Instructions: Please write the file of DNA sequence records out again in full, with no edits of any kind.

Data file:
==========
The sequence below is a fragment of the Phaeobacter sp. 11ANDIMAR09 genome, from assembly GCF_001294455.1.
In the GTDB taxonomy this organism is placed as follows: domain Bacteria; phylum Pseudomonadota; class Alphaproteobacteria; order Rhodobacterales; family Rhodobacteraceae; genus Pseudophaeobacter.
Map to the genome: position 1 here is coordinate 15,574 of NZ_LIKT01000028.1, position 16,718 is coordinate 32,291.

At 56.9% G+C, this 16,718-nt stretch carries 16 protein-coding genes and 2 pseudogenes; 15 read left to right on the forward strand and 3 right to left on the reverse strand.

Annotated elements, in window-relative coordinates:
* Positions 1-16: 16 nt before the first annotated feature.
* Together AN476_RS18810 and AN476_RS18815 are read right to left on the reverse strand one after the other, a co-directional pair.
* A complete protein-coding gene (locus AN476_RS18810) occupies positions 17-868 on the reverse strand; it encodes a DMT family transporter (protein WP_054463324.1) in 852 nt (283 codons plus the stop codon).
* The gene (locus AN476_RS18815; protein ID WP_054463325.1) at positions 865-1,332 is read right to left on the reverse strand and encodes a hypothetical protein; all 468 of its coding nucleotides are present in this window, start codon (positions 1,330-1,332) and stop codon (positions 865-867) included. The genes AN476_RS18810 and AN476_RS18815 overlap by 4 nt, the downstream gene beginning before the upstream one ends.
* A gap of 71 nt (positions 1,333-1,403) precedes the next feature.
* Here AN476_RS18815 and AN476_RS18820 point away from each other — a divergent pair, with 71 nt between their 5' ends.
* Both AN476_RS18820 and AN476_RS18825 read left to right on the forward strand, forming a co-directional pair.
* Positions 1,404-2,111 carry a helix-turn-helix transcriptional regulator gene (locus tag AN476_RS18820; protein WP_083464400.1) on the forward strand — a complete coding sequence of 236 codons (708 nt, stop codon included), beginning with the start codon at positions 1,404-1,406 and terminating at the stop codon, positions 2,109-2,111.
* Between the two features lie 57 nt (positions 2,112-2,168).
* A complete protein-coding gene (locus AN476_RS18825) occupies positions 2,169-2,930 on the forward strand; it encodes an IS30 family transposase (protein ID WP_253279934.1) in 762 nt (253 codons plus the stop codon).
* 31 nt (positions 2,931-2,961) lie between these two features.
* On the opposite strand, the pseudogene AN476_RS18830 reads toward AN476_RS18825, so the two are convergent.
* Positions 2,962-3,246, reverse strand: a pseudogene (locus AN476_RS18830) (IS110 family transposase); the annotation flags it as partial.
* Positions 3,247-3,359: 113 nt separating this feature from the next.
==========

The sequence below is a fragment of the Phaeobacter sp. 11ANDIMAR09 genome, from assembly GCF_001294455.1.
In the GTDB taxonomy this organism is placed as follows: domain Bacteria; phylum Pseudomonadota; class Alphaproteobacteria; order Rhodobacterales; family Rhodobacteraceae; genus Pseudophaeobacter.
Map to the genome: position 1 here is coordinate 15,574 of NZ_LIKT01000028.1, position 16,718 is coordinate 32,291.

At 56.9% G+C, this 16,718-nt stretch carries 16 protein-coding genes and 2 pseudogenes; 15 read left to right on the forward strand and 3 right to left on the reverse strand.

Annotated elements, in window-relative coordinates:
* Positions 1-16: 16 nt before the first annotated feature.
* Together AN476_RS18810 and AN476_RS18815 are read right to left on the reverse strand one after the other, a co-directional pair.
* A complete protein-coding gene (locus AN476_RS18810) occupies positions 17-868 on the reverse strand; it encodes a DMT family transporter (protein WP_054463324.1) in 852 nt (283 codons plus the stop codon).
* The gene (locus AN476_RS18815; protein ID WP_054463325.1) at positions 865-1,332 is read right to left on the reverse strand and encodes a hypothetical protein; all 468 of its coding nucleotides are present in this window, start codon (positions 1,330-1,332) and stop codon (positions 865-867) included. The genes AN476_RS18810 and AN476_RS18815 overlap by 4 nt, the downstream gene beginning before the upstream one ends.
* A gap of 71 nt (positions 1,333-1,403) precedes the next feature.
* Here AN476_RS18815 and AN476_RS18820 point away from each other — a divergent pair, with 71 nt between their 5' ends.
* Both AN476_RS18820 and AN476_RS18825 read left to right on the forward strand, forming a co-directional pair.
* Positions 1,404-2,111 carry a helix-turn-helix transcriptional regulator gene (locus tag AN476_RS18820; protein WP_083464400.1) on the forward strand — a complete coding sequence of 236 codons (708 nt, stop codon included), beginning with the start codon at positions 1,404-1,406 and terminating at the stop codon, positions 2,109-2,111.
* Between the two features lie 57 nt (positions 2,112-2,168).
* A complete protein-coding gene (locus AN476_RS18825) occupies positions 2,169-2,930 on the forward strand; it encodes an IS30 family transposase (protein ID WP_253279934.1) in 762 nt (253 codons plus the stop codon).
* 31 nt (positions 2,931-2,961) lie between these two features.
* On the opposite strand, the pseudogene AN476_RS18830 reads toward AN476_RS18825, so the two are convergent.
* Positions 2,962-3,246, reverse strand: a pseudogene (locus AN476_RS18830) (IS110 family transposase); the annotation flags it as partial.
* Positions 3,247-3,359: 113 nt separating this feature from the next.